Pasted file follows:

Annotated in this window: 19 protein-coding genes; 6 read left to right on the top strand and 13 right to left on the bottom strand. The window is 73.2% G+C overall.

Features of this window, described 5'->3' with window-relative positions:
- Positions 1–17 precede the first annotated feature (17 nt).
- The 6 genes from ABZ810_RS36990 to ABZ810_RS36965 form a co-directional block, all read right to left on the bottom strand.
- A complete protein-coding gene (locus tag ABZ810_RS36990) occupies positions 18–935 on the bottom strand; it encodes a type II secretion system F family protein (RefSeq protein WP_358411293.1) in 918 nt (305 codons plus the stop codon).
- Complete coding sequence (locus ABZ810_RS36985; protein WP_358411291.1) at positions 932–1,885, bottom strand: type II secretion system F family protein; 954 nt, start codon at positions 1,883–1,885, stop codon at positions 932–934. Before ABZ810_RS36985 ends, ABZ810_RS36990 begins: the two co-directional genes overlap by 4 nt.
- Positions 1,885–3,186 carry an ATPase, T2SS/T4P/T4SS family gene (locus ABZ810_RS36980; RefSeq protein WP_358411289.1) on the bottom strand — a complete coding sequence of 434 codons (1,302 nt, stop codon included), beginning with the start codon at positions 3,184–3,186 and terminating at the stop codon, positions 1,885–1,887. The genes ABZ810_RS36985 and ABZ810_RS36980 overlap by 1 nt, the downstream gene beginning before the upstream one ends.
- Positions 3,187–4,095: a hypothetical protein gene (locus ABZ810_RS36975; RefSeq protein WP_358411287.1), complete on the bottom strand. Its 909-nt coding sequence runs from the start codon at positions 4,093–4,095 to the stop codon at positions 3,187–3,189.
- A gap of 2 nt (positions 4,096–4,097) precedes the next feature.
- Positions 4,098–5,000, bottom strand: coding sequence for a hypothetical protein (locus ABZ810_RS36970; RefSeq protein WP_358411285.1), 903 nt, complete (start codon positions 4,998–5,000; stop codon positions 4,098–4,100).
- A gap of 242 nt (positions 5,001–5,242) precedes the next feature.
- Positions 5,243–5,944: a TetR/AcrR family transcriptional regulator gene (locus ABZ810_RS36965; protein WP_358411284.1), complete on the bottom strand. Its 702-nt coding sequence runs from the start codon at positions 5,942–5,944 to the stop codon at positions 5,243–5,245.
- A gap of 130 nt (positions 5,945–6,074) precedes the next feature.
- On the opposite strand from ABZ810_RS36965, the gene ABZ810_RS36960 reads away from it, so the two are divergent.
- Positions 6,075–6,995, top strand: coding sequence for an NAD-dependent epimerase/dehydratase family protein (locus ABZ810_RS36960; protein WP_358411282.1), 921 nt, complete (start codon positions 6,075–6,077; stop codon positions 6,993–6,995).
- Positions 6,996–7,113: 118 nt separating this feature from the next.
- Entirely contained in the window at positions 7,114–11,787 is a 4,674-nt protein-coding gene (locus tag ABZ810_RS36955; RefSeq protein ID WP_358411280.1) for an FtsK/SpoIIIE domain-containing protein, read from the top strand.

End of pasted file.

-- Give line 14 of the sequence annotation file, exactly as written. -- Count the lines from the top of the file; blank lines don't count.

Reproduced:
- On the opposite strand from ABZ810_RS36965, the gene ABZ810_RS36960 reads away from it, so the two are divergent.